Over the past five years, it’s become obvious to me that Nocturne is Halifax’s essential autumn event. In return, autumn helps us prepare for the winter ahead by dropping the temperature a few degrees and forcing everyone to re-learn how to dress in layers.
The weather just didn’t matter. Thousands of people (the number is still being counted as of this writing) took to the streets to see fun, unusual, or inexplicable experiences. The best thing about Nocturne, or any nuit blanche for that matter, is that everyone has a different night, and when you run into people you know (which happens a lot here, despite Canada’s immense size), you share tips and war stories, or make plans for a drink and catch up later. It’s a perfect night.
Here’s a sampler of my Nocturne 2012 experience. If you enjoy it, come visit us next October for Nocturne 2013! (Related: autumn is amazing in Nova Scotia, we’ll keep you busy for the whole month.)
Our night started at Inkwell Modern Handmade Boutique & Letterpress Studio. This is a fun stop because you get to use a working letterpress to print a poster. This year, we got to print a replica of poster intended to bolster the city after is was devastated by the Halifax Explosion. The short version, it’s our “Keep Calm and Carry On.”
The next piece, Antic Art/Instar Variation was a theatre/performance piece featuring ants out looking for food.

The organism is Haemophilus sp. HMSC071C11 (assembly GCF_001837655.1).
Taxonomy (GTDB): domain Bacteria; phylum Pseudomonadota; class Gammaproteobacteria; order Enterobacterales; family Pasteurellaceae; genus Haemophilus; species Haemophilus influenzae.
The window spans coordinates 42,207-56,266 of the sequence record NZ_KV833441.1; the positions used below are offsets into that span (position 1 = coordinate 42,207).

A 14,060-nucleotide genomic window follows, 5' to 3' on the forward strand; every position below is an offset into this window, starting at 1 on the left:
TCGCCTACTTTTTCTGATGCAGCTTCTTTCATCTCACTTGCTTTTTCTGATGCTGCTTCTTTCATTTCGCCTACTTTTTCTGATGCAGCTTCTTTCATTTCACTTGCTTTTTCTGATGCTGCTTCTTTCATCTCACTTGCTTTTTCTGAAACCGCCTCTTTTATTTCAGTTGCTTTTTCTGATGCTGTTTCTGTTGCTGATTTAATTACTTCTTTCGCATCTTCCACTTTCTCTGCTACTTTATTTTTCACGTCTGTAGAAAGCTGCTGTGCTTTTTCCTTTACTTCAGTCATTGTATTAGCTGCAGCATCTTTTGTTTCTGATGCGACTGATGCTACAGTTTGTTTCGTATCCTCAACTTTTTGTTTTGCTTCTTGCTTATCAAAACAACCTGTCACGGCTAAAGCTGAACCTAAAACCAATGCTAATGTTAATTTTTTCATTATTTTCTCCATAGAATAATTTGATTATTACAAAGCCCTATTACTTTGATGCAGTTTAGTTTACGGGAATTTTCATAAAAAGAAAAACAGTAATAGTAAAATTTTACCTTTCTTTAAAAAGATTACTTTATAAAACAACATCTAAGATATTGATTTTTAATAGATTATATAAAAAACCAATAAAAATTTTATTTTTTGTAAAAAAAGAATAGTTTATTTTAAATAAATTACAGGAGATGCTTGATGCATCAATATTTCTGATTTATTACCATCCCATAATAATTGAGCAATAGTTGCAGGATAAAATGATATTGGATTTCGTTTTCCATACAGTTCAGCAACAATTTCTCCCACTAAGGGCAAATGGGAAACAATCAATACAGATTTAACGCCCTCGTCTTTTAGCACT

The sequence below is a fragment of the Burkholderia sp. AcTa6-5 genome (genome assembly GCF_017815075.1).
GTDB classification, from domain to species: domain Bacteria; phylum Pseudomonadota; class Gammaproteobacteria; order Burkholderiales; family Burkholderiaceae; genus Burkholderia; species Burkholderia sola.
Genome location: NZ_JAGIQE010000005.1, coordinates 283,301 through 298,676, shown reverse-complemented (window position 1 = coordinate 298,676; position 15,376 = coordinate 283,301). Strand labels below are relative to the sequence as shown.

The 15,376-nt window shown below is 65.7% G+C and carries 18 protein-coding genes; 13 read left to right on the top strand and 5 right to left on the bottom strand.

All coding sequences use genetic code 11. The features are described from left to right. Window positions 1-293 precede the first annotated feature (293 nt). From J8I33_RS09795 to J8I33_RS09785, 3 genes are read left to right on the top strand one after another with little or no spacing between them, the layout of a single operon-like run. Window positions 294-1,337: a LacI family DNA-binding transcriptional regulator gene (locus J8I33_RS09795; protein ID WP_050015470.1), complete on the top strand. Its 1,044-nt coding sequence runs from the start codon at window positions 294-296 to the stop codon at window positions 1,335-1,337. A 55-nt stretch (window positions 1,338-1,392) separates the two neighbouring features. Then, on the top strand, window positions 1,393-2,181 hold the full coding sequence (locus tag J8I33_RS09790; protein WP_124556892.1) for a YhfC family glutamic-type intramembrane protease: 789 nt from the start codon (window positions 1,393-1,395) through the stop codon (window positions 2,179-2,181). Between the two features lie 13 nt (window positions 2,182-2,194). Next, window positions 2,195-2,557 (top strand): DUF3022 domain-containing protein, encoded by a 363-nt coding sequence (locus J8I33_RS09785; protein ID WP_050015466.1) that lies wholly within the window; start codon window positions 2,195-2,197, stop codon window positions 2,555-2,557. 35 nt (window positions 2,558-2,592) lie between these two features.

We continued to encounter them throughout the night. At one point, a hungry ant made a play for a friend’s donair.
A favourite installation of mine was called “Neighbourhood Watch.” The bunnies had little eyes that glowed, and, presumably, saw everything.
Crowds were big, sometimes bigger than our sidewalks are used to accommodating. This dinner party/cocktail party gone wrong drew steady crowds as the drama unfolded.
There were crafters and artisans on hand, letting people help with their creations.
Dalhousie University computer science students put together a fun, interactive installation, where people could tweet pictures of themselves that would become the blocks on a Tetris game, where people used their whole bodies to move pieces of the puzzle around.
A large-scale spiderweb installation called “Capture” drew curious crowds wondering just how sticky it was. Very sticky.
The Halifax Public Gardens had a rare evening opening (an event unto itself) to celebrate the unveiling of the fountain celebrating Queen Victoria’s Diamond Jubilee.
My last stop of the night was the Nova Scotia Archives, who featured “WANTED!! Thieves, forgers and murderers of the Victorian Age.” The exhibition was criminal apprehension posters from the 1860s to the 1890s that had been sent from police and detectives around North America and Europe. I loved the absurdly-detailed descriptions of the men and women at large.
Considering everything this guy had working against him, it’s remarkable he managed get away!
With that, my energy waning and a cold kicking in, I made my way home. It was another remarkable Nocturne for Halifax, and I’m already looking forward to 2013.
If you were there, how was your Nocturne?